Scott, like Lindley and Turner, believes that the sequester’s impact won’t be quite as damaging as some have predicted. After the onslaught of “political theater” and “rhetoric” from both Democrats and Republicans, said Scott, his office interviewed as many people as they could find to gauge the impact of the cuts in Vermont.
“What we found is that it won’t have much of an effect on us in the short term. But of course, in the longer term, it could hurt us tremendously, especially if they [federal politicians] continue to kick the can down the road,” said Scott.
Turner’s language is more direct. Among his caucus, he said, “I don’t think anyone’s concerned that the state’s going to stop business, or that some of our most vulnerable are going to be hurt because of this initial sequestration. I don’t think anyone’s concerned that anyone’s going to be severely impacted.”
However, the resolution introduced by liberals and backed by Turner noted substance abuse programs would treat 500 fewer people, 100 children would lose funding under the Head Start program, and “about 100 disadvantaged and vulnerable children could lose access to child care.”
All three GOP politicians blame the cuts on a failure of leadership in Washington, D.C., advising that those in the capital learn from Montpelier in terms of successful bipartisan politics.
Quick to attack, the Vermont Democratic Party last week launched an email missive after Lindley discussed his views on the sequester with Montpelier Times-Argus reporter Pete Hirschfeld.
Jake Perkinson, the state chair of the Democratic Party, condemned Lindley’s statements last week as “ill-informed” and “out of touch with the realities of the financial implication of the cuts.” Perkinson added that sequestration would affect higher education, civil defense, education for children with disabilities, law enforcement and public health.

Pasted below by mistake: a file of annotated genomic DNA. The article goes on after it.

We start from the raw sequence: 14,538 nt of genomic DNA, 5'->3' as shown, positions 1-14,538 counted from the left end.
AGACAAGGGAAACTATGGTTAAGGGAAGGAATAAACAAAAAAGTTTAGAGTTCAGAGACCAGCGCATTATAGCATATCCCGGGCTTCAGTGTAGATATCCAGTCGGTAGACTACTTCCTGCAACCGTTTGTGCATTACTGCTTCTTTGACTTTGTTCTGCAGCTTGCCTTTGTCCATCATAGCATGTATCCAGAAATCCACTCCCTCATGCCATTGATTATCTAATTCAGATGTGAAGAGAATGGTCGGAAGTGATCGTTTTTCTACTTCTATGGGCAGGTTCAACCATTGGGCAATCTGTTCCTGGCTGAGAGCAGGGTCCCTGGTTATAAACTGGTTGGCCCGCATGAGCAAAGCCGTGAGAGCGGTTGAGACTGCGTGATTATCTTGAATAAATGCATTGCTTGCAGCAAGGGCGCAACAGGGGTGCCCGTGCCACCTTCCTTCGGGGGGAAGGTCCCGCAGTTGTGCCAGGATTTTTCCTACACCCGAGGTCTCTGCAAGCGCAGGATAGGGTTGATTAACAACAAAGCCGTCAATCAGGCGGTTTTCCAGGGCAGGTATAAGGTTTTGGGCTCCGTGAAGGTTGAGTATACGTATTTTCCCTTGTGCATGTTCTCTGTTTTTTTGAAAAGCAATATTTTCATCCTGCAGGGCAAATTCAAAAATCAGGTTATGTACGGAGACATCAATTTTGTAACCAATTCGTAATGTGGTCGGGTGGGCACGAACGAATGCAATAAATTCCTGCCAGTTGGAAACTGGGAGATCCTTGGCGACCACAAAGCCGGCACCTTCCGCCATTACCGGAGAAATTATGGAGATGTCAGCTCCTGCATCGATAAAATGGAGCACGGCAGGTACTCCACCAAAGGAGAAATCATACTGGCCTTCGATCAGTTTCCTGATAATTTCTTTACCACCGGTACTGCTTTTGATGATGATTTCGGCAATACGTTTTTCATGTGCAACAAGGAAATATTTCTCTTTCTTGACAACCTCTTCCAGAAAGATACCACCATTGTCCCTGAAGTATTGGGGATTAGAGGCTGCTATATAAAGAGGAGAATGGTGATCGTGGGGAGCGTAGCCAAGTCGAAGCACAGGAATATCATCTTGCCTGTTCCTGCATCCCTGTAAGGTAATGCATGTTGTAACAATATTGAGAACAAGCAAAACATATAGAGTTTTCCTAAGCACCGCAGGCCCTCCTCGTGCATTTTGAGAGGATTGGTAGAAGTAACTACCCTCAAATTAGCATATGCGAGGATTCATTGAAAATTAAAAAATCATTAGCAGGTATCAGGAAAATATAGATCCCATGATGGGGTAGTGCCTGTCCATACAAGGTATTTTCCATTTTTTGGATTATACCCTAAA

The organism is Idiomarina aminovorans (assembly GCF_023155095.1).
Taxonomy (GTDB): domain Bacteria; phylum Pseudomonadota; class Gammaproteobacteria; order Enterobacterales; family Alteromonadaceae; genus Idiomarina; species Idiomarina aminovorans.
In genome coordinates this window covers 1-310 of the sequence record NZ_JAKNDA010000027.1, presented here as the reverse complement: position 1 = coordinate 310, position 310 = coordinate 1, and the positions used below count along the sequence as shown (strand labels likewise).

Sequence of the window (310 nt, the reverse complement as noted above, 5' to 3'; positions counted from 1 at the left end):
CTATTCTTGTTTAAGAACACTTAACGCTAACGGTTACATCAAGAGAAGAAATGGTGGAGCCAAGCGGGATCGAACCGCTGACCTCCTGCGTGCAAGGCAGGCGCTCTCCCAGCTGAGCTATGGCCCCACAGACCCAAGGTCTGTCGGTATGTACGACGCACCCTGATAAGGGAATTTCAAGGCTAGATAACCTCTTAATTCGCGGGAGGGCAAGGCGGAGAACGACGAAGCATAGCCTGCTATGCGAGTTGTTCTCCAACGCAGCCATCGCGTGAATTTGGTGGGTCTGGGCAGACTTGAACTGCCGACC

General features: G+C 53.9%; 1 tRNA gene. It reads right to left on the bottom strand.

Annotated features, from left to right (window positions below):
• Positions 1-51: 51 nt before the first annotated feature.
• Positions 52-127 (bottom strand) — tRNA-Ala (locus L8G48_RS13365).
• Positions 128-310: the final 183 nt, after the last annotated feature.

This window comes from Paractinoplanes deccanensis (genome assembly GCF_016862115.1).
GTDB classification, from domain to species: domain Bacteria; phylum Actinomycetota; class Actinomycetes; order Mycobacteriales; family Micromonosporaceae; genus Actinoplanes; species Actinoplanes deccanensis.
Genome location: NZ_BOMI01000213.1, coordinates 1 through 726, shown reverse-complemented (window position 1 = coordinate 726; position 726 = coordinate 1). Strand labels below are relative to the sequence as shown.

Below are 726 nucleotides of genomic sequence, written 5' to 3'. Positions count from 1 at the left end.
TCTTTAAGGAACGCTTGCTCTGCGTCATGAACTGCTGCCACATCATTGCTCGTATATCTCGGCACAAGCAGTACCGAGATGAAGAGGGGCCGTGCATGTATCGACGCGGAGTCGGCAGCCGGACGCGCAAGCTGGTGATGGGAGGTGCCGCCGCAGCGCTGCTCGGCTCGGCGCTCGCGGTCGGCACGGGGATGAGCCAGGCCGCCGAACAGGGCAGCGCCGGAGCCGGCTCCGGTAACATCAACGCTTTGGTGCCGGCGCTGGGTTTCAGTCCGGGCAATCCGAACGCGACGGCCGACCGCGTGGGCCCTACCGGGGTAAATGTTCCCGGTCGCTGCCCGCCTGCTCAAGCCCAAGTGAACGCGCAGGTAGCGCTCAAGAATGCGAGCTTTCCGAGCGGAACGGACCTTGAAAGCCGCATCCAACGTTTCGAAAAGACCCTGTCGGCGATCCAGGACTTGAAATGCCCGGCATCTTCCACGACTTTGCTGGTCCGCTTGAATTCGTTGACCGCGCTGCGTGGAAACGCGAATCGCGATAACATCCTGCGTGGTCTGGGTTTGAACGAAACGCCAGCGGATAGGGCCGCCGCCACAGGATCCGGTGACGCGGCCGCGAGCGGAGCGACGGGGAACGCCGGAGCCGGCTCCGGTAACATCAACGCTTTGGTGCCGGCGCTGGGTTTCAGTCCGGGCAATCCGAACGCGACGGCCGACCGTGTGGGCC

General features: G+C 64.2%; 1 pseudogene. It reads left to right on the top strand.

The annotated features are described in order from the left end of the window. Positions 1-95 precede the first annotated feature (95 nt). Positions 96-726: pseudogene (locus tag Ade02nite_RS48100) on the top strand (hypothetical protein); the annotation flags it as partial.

Perkinson also labeled new Republican vice chair Deborah Bucknam, Lindley’s new second-in-command, a “tea party activist.” Bucknam didn’t respond to VTDigger’s requests for comment.
Although Shumlin has pinned responsibility for inaction on federal House Republicans, Scott disagreed with that view.
“I blame all involved, Republicans and Democrats alike,” Scott said. “They both made the deal together, decided when the date was going to be, what the terms were. Both parties should be blamed equally for the lack of action.”
Scott added: “I think Vermonters – Vermont Republicans, Vermont Democrats – I think everyone’s uneasy about what’s going on, because they don’t know what it [the cuts] mean to them, and what they should do. Should they hoard their money? As a business do you expand or sell?”
“There’s so much of his uncertainty from the national level, and with the health care system going through a transition at the same time, that’s just making the situation even worse.”
CORRECTION: The article originally read: Rep. Don Turner, who leads the minority GOP caucus in the House, said when left-leaning lawmakers introduced a draft resolution last Friday opposing the spending cuts, he objected to the use of words like “drastic” and “severe” to describe the sequester’s impact, because the extent of the impact is still not “truly known.” Democratic majority leader Willem Jewett, D-Ripton, and Progressive leader Rep. Chris Pearson, P-Burlington, are the main sponsors of the resolution.
Turner actually co-sponsored the resolution along with Jewett and Pearson. The story now reads: Other Vermont GOP leaders are also skeptical about the extent of the damage to the state. Rep. Don Turner, who leads the minority GOP caucus in the House, said when lawmakers introduced a draft resolution last Friday opposing the spending cuts, he objected to the use of words like “drastic” and “severe” to describe the sequester’s impact, because the extent of the impact is still not “truly known.” Democratic majority leader Willem Jewett, D-Ripton, and Progressive leader Rep. Chris Pearson, P-Burlington, sponsored the resolution along with Turner.